"For some reason, a lot of my life has revolved around recording in closets and tiny spaces," laughs Kendra Morris. It's been a bit of a recurring theme in the New York–based singer-songwriter's career thus far, and it can be traced back to one Christmas at Morris's childhood home in St. Petersburg, Florida. A mini-Kendra, aged eight, discovered that her karaoke machine could also be used as part of a makeshift studio set-up. "I would go into my closet, take these cassette tapes, and I'd start singing, record it, and switch it to the other side and sing over that," she recalls.
Morris grew up imbued with a sense of music—her parents played in bands together, and she often broke into their cabinets full of vinyl to listen to their favorite records. As Marvin Gaye, the Spinners, War, Stevie Wonder, Jackson 5, and the Temptations washed over her, they soon became hers too. She sang along to her favorite albums with a voice she discovered soon after she learned how to talk.
"I was three years old, and I got up and asked my parents' friends if they wanted my little voice or my big voice," Morris remembers. "And I did this little voice, but then I did this big operatic voice. Maybe that was ingrained in me, because they say some of the main parts of you develop before you're even six years old."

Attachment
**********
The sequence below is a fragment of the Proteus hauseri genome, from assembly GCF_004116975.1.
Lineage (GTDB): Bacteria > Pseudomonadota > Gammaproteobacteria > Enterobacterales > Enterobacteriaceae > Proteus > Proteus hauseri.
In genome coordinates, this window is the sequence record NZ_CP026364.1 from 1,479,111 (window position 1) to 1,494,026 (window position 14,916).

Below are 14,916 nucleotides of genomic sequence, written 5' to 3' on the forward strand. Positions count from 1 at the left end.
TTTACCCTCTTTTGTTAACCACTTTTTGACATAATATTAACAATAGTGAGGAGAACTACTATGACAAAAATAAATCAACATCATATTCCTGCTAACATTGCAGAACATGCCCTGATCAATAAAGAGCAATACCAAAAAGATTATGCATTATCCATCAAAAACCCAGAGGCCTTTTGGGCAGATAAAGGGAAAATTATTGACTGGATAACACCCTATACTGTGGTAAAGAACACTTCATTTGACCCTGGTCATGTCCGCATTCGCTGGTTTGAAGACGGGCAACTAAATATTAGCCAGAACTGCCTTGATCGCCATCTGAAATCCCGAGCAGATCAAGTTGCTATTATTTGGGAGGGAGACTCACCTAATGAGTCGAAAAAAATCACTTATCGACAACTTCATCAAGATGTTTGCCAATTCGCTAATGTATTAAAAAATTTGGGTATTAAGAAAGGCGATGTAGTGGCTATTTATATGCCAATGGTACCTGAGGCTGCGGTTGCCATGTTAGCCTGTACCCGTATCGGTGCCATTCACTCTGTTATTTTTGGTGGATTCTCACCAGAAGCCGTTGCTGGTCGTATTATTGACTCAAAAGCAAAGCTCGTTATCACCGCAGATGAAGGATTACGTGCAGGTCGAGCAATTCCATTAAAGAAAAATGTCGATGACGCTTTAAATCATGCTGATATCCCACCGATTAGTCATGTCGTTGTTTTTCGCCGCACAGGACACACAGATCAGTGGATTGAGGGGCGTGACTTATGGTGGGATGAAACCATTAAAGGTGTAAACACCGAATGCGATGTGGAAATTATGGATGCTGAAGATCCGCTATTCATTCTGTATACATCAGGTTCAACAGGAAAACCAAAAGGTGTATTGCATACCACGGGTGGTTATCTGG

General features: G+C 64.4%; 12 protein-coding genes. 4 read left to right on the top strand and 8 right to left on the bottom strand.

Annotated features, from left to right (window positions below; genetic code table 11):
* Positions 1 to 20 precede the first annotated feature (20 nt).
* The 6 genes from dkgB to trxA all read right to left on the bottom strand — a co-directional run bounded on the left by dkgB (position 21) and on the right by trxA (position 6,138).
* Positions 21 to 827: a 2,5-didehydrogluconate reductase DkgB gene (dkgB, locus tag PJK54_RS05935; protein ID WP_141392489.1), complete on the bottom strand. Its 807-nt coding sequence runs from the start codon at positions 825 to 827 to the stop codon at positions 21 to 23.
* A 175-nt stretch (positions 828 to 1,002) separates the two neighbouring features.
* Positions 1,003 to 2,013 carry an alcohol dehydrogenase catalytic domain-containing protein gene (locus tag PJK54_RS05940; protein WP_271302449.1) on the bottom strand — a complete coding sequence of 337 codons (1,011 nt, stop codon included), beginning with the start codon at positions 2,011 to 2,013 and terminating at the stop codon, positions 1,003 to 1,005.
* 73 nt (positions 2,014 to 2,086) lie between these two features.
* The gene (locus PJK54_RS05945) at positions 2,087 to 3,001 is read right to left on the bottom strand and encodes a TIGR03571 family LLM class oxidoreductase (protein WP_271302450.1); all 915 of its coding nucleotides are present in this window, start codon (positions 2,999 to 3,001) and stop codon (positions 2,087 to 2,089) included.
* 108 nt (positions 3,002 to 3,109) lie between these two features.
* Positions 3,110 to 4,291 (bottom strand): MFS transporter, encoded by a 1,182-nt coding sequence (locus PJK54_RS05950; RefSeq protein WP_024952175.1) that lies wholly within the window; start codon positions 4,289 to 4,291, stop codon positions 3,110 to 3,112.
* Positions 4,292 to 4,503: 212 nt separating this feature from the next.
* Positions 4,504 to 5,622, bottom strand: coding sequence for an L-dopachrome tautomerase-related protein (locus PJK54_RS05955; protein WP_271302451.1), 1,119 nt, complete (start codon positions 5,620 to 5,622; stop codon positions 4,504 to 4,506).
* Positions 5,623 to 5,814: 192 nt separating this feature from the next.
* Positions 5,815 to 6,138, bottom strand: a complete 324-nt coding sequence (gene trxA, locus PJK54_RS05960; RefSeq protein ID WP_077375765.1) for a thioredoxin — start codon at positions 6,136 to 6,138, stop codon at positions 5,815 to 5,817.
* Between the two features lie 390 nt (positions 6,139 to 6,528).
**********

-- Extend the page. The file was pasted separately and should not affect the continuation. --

After studying musical theater at a performing arts high school and deciding not to pursue it, Morris half-heartedly went to college in Tampa. She spent less time studying than singing in bands, which ultimately led to her flunking out. She moved back to St. Pete and got a job at Johnny Rockets. "All the kids that I used to go to high school with would go there, and I would have to wait on them, and make their french fries," Morris says.
It was a blow, but Morris used it as a catalyst to do something better.
With her dad's help, she started learning guitar and began writing her own songs. "I didn't want to be in other people's bands anymore," Morris says. "I felt li